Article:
But for the most part, the crowds who lined up for hours (in some cases days) to pay their respects were there to show they loved and respected Queen Elizabeth II and wanted to show their appreciation for a life well and dutifully lived.
The marvel was that for the most part the media and public treated the occasion with the prominence and reverence it deserved—commenting on the Queen’s attributes and accomplishments that made so many love and respect her while avoiding for the most part the politics and family situations that developed from time to time and made the House of Windsor seem downright ordinary.
The new king, Charles III, has been warmly received and with his wife Camilla showed that even bone-weary and under pressure they could work a hall and a crowd with great warmth, dignity and grace.
It is only normal that some are unsure about the King Charles’s ability to fill the very big shoes left by his mother.
When he lost his temper for a few moments in Ireland when a pen spurted ink while he was signing a document, some media outlets provided a light moment that was viewed by many, including myself, as a needed light moment in so many days of perfect timing of perfectly orchestrated rituals and proceedings.
Cynics may interpret his reaction as a sign that Charles has inherited his father’s impatience and lacks his mother’s stoicism and infallible dignity.
I prefer to see it as a man 73 years old who stood vigil for hours at his mother’s deathbed, at her last breath assumed one of the toughest jobs in the world, immediately moved effortlessly among Scotland, Ireland and England giving speeches, meeting dignitaries, signing documents and greeting endless throngs of well-wishers with no time to grieve privately.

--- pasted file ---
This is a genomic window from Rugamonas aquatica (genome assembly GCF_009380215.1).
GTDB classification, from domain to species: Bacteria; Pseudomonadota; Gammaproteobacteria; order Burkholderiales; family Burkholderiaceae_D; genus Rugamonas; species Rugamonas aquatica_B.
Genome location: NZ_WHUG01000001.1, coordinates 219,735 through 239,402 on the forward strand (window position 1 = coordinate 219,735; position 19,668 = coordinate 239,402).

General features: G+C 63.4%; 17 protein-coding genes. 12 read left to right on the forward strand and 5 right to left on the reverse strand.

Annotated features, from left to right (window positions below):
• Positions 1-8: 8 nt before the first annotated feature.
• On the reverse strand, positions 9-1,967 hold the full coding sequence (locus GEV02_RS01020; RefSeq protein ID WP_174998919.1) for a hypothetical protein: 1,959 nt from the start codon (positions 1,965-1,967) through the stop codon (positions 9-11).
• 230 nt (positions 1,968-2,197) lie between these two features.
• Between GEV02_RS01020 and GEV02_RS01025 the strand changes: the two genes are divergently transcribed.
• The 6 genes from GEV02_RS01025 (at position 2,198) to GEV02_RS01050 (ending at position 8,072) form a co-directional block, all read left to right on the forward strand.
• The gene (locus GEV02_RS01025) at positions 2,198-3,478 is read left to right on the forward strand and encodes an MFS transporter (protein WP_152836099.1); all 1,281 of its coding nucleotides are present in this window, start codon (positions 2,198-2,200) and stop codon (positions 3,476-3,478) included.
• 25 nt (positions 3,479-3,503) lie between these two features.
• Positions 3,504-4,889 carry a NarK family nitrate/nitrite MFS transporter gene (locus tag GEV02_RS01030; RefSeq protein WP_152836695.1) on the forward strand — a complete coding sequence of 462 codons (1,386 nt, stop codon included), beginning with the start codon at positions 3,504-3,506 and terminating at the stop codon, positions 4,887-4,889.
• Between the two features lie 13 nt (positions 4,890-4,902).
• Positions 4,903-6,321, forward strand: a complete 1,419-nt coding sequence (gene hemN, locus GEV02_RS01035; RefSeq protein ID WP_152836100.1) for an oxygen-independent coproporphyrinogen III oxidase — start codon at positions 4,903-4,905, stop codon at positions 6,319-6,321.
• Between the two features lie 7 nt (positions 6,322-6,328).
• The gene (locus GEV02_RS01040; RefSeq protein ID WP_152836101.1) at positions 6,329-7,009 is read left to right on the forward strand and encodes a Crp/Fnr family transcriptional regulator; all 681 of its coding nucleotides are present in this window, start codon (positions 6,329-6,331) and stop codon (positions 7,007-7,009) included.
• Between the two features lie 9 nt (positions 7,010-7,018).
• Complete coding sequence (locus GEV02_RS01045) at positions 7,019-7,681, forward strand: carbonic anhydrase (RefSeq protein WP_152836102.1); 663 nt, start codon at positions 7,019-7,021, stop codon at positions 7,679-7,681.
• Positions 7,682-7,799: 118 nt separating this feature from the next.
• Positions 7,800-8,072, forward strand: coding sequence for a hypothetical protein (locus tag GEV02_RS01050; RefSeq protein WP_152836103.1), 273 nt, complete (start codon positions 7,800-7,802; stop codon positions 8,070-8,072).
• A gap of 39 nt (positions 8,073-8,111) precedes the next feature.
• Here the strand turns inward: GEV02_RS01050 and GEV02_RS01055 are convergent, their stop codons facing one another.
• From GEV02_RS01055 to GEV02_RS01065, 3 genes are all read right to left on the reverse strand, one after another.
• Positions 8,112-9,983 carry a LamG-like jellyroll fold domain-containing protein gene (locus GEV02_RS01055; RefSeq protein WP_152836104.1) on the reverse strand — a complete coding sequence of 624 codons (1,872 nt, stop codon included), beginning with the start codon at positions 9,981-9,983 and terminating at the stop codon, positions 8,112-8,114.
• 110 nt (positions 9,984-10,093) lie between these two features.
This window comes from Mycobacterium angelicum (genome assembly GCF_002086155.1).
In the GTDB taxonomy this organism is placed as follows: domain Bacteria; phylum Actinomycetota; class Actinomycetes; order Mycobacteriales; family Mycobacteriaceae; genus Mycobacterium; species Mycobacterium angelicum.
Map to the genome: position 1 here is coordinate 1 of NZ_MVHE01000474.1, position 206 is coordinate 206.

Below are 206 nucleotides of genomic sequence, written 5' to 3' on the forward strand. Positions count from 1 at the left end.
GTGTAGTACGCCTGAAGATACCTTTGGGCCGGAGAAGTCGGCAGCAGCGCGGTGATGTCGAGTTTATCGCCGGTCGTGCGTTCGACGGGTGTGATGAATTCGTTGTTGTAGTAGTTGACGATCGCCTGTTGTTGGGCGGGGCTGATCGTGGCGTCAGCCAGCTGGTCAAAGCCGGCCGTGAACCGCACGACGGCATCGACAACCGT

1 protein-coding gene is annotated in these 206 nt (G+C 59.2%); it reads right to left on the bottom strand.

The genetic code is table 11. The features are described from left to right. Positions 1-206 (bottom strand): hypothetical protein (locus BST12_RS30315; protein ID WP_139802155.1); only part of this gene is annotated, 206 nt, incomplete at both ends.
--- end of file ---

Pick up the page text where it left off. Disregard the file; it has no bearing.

And so he showed a momentary glimpse of fatigue and impatience. So be it. How human—like the rest of us.
Some of his critics have set a low bar for expectations of his reign while here in Canada the thousands who look to Pierre Poilievre as a champion of extremism have high expectations that he will deliver what they demand of him.
We can only hope that King Charles III will have learned well from his saintly mother and will be remembered for loyally following in her footsteps and earning the love of his people.
And we can only hope that Pierre Poilievre’s angry and cynical followers are disappointed when their man realizes his duty is to all the good people and the wellbeing of Canada if he should reach his goal of becoming their next prime minister.
Let us pray.
Sally Barnes has enjoyed a distinguished career as a writer, journalist and author. Her work has been recognized in a number of ways, including receiving a Southam Fellowship in Journalism at Massey College at the University of Toronto. A self-confessed political junkie, she has worked in the back-rooms for several Ontario premiers. In addition to a number of other community contributions, Sally Barnes served a term as president of the Ontario Council on the Status of Women. She is a former business colleague of Doppler’s publisher, Hugh Mackenzie, and lives in Kingston, Ontario. You can find her online at sallybarnesauthor.com.